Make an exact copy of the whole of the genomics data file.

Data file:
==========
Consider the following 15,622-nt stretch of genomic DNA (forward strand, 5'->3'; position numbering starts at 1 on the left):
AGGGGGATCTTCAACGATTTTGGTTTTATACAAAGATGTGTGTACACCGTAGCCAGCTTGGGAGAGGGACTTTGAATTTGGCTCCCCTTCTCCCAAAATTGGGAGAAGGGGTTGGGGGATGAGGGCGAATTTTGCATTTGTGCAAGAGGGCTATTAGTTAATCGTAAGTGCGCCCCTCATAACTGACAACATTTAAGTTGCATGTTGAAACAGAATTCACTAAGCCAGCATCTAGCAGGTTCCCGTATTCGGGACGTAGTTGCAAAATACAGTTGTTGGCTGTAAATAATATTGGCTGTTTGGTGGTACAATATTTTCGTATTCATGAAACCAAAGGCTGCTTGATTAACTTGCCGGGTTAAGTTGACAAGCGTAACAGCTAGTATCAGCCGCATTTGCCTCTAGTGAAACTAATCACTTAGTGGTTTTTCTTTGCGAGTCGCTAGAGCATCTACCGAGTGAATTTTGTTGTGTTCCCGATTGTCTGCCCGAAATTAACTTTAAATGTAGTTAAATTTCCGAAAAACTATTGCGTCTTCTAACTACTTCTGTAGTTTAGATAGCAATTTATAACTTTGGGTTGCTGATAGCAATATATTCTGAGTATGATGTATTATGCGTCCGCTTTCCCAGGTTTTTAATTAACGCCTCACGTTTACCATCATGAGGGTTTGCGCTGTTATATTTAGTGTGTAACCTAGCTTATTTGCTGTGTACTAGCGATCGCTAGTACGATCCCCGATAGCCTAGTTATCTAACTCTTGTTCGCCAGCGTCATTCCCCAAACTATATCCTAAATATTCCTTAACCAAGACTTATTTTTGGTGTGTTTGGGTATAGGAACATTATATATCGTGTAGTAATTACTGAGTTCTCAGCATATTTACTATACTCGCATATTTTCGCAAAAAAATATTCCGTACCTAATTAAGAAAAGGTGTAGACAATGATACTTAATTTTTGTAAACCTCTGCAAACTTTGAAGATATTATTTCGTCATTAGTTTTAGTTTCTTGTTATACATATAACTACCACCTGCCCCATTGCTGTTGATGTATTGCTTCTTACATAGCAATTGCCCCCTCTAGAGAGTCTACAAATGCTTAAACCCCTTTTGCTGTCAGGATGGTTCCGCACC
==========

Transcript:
Consider the following 15,622-nt stretch of genomic DNA (forward strand, 5'->3'; position numbering starts at 1 on the left):
AGGGGGATCTTCAACGATTTTGGTTTTATACAAAGATGTGTGTACACCGTAGCCAGCTTGGGAGAGGGACTTTGAATTTGGCTCCCCTTCTCCCAAAATTGGGAGAAGGGGTTGGGGGATGAGGGCGAATTTTGCATTTGTGCAAGAGGGCTATTAGTTAATCGTAAGTGCGCCCCTCATAACTGACAACATTTAAGTTGCATGTTGAAACAGAATTCACTAAGCCAGCATCTAGCAGGTTCCCGTATTCGGGACGTAGTTGCAAAATACAGTTGTTGGCTGTAAATAATATTGGCTGTTTGGTGGTACAATATTTTCGTATTCATGAAACCAAAGGCTGCTTGATTAACTTGCCGGGTTAAGTTGACAAGCGTAACAGCTAGTATCAGCCGCATTTGCCTCTAGTGAAACTAATCACTTAGTGGTTTTTCTTTGCGAGTCGCTAGAGCATCTACCGAGTGAATTTTGTTGTGTTCCCGATTGTCTGCCCGAAATTAACTTTAAATGTAGTTAAATTTCCGAAAAACTATTGCGTCTTCTAACTACTTCTGTAGTTTAGATAGCAATTTATAACTTTGGGTTGCTGATAGCAATATATTCTGAGTATGATGTATTATGCGTCCGCTTTCCCAGGTTTTTAATTAACGCCTCACGTTTACCATCATGAGGGTTTGCGCTGTTATATTTAGTGTGTAACCTAGCTTATTTGCTGTGTACTAGCGATCGCTAGTACGATCCCCGATAGCCTAGTTATCTAACTCTTGTTCGCCAGCGTCATTCCCCAAACTATATCCTAAATATTCCTTAACCAAGACTTATTTTTGGTGTGTTTGGGTATAGGAACATTATATATCGTGTAGTAATTACTGAGTTCTCAGCATATTTACTATACTCGCATATTTTCGCAAAAAAATATTCCGTACCTAATTAAGAAAAGGTGTAGACAATGATACTTAATTTTTGTAAACCTCTGCAAACTTTGAAGATATTATTTCGTCATTAGTTTTAGTTTCTTGTTATACATATAACTACCACCTGCCCCATTGCTGTTGATGTATTGCTTCTTACATAGCAATTGCCCCCTCTAGAGAGTCTACAAATGCTTAAACCCCTTTTGCTGTCAGGATGGTTCCGCACC